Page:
I had an interesting conversation with a close friend recently about American Democracy, which resulted in a shift in my understanding. I have always thought, and have said so in several past blogs, that the idea that American Democracy was based on “one man, one vote”, was nonsense: American democracy, at the time of the Founding Fathers, was based on “one land-owner, one vote”. However, I now realize that I had implicitly assumed the Founding Fathers actually wanted a system of “one man, one vote” but that a fledgling education system, and therefore a lack of an educated electorate, would not permit that initially.

     I have to add here that the more recent concept, which has infiltrated American thinking, that the U.S. invented democracy is, to put it bluntly, blatant arrogant nonsense.

     The mental shift I made came when my friend strongly suggested that “one land-owner, one vote” was not just an historical necessity at that time, but a very deliberate decision. The Founding Fathers did not want it to be “one man, one vote” because they believed that allowing the mob to make important decisions was very dangerous. As a result, they deliberately created a republic, not a democracy, at least as we think we understand the word democracy (“one man, one vote”).

     If the Founding Fathers could have witnessed the invasion of the U.S. Capitol on January 6, 2021, they would have felt fully vindicated in their belief.

     I had also always thought that the origins of “one land-owner, one vote” was a ploy of the Southern governors to retain their power over the political processes of the whole country. That is true, and it matched their flagrant abuse of voting powers embodied in counting each of their slaves as 2/3rds of a vote. However, I had not crossed the mental bridge to understand that the U.S. system of democracy was not designed to be democratic across the population. It was designed to be a republic where “Those who knew better”, as my friend put it, would actually make the decisions. The will of the people would be taken into consideration, but the idea of giving them a binding vote was never considered.

     Over the years since independence, the U.S. has promoted the concept of “one man, one vote” as a beacon for the way they think the whole world should conduct their governance. That campaign has convinced not only the outside world, including me, that that was what America is all about, but it has also convinced its own people. After my interesting conversation with my friend, I now believe that that campaign is based on a total lie.

     Currently, the Democratic Party is pushing for the selection of the President of the United States to be decided by the popular vote. Understandable, if you think “one man-one vote” is the reality of today’s American democracy. The Republican Party, and current Supreme Court, is trying to keep the vote away from the people, which, perhaps ironically, is actually in line with the Founding Fathers belief.

     Constitutionally, election of the president by popular vote would require a Constitutional Convention and that, for the foreseeable future, is impossible to imagine.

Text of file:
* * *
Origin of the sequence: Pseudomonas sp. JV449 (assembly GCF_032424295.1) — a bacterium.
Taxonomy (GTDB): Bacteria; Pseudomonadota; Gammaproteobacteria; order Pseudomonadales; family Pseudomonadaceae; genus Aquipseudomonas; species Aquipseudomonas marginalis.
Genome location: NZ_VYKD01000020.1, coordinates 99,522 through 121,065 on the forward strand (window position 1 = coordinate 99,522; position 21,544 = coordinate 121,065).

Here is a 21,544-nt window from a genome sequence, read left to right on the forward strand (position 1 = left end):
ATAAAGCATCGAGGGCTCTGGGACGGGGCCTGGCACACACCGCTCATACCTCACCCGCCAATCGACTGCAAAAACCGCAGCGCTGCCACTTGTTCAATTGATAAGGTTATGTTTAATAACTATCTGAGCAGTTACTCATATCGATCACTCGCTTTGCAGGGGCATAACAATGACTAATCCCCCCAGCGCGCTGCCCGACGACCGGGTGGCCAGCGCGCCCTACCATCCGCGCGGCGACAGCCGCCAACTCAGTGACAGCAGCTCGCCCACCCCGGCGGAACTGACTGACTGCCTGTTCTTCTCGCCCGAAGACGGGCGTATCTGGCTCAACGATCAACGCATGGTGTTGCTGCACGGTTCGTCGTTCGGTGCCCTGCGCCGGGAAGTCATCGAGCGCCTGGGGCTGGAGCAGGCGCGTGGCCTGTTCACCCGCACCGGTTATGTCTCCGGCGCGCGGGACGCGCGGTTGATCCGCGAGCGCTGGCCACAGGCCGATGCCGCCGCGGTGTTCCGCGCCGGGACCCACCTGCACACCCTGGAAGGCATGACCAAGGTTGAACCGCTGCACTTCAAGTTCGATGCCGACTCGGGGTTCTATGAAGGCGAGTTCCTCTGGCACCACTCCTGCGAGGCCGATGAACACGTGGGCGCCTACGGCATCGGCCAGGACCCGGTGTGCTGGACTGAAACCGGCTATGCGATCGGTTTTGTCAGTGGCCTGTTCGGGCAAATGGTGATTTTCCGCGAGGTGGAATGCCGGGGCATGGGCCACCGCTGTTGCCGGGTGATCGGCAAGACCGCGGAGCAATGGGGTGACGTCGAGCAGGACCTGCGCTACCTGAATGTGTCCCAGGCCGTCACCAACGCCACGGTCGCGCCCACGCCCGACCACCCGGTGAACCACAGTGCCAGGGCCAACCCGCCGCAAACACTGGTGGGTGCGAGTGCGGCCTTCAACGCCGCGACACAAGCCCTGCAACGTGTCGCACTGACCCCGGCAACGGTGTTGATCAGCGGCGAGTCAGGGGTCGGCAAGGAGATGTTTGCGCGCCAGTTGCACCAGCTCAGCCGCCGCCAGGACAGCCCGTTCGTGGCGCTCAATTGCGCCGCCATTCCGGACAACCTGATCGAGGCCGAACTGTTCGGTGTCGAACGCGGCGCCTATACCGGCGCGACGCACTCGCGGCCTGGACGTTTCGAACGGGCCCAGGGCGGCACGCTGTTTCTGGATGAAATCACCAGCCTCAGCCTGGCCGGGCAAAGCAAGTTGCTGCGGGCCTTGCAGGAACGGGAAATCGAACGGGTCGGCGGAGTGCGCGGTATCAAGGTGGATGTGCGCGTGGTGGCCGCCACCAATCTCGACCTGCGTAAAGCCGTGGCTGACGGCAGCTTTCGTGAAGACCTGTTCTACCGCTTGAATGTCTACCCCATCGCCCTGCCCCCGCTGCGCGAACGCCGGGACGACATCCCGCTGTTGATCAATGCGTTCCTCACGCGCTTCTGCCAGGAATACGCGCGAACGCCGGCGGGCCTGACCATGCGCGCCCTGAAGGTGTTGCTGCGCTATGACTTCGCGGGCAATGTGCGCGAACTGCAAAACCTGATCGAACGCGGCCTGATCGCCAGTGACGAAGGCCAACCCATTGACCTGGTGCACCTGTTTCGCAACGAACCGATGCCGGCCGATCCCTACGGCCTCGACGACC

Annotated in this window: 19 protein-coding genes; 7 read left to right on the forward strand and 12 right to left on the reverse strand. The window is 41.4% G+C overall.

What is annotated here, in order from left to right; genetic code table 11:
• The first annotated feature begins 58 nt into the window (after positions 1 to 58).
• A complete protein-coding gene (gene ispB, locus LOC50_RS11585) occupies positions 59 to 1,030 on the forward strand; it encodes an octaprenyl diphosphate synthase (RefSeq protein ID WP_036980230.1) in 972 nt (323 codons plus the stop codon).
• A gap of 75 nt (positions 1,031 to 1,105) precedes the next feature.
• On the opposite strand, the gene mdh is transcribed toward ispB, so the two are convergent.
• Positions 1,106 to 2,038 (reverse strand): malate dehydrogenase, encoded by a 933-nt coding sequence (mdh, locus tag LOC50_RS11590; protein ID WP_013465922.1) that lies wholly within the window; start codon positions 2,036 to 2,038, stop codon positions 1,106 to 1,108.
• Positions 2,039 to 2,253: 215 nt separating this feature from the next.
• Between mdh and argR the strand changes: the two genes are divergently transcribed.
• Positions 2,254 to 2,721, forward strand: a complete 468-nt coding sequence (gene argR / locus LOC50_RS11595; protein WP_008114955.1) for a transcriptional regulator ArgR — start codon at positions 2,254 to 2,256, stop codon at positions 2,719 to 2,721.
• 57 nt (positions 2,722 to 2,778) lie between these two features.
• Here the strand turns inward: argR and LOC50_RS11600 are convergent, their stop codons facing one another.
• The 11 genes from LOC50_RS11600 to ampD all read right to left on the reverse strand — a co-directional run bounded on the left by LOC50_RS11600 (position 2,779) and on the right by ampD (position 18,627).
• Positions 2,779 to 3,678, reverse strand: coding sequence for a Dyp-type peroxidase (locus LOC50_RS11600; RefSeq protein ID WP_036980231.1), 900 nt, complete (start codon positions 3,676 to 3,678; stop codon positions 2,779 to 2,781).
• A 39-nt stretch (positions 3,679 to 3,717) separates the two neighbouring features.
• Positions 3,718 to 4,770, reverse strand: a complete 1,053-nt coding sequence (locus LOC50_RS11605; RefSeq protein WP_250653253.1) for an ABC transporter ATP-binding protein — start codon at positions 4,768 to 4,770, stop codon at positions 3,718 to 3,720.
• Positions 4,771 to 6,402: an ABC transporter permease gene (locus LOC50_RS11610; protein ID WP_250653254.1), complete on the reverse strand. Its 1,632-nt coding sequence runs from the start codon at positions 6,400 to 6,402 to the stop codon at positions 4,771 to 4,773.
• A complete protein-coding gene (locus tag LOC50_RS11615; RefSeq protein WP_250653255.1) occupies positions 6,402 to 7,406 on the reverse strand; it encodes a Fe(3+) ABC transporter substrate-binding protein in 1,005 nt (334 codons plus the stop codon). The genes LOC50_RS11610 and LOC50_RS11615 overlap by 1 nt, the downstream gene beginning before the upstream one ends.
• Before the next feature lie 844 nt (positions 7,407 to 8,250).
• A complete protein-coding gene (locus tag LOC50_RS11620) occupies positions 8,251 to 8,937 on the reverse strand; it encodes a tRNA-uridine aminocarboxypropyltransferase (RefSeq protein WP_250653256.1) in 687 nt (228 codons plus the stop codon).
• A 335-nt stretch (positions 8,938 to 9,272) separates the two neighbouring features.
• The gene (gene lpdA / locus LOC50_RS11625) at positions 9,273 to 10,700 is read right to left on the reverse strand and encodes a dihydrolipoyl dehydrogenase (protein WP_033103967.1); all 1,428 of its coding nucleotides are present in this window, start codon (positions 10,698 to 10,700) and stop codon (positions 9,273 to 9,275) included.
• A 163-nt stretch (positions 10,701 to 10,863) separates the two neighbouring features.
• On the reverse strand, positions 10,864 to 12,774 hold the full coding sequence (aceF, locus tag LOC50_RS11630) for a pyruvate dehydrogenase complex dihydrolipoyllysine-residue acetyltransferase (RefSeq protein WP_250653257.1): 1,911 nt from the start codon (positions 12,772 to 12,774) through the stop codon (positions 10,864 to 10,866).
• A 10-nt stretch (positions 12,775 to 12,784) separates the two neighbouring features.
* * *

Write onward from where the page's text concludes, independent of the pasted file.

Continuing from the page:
So, what do we do? The population at large thinks their individual vote should count; they have been brought up to believe that their vote is the fundamental tenet of the United States system, and their right. However, the system was actually designed to make sure their vote doesn’t count, and only those “who know best” can make such important decisions. The Democratic Party supports the first view and, in principle, the Republican Party supports the second view.

     Donald Trump has introduced massive confusion into this “continental divide”. In his quest to get and retain power, he has convinced a large number of people that they have to stand up and fight for their individual rights, including having their vote count, as long as it’s for him. In an ironic way, his strategy is actually supporting the Democrats’ view of American democracy. Where his strategy has deviated from any democratic tenet, is where he has convinced his followers that if they win, the election is valid, if they lose, it must have been stolen. He is trying to/has changed American Democracy into autocracy.

     Both political parties have completely lost their way. The Democratic Party’s basic tenet of “one man, one vote” is based on a lie and the basic tenet of the Republican Party, “one land-owner, one vote”, has been usurped by Donald Trump’s ego to move towards the same lie but only for his followers (Minority mob rule). Rampant confusion is inevitable.

     The U.S. is still an excellent example of the benefits that result from its experiment with democracy, despite all the malicious idiocy of the current political environment. However, no-one guaranteed that their experiment would survive just because it was a good idea. It must be fought for, modified when necessary and, most importantly, understood and practiced by its people and its politicians. (My other blog this week discusses the intrinsic link between “Democracy and Responsibility”).

     The alternative world system, Communism, represented by China is waiting and watching and, although history has shown that their autocratic dictatorships will implode one day, can we afford to wait long enough for that to happen. They might just envelope us before that fatal day arrives.

     Time to get our act together, and decide what we actually are: a democracy or a republic. We then need to clearly define our choice so, internally, egotistical renegades like Donald Trump can’t usurp our chosen regime and turn it into “The Mob of Trump” or, externally, we can effectively stand up to China’s world domination policies.  Sounds dramatic, I know, but we can’t afford to assume it is not true!

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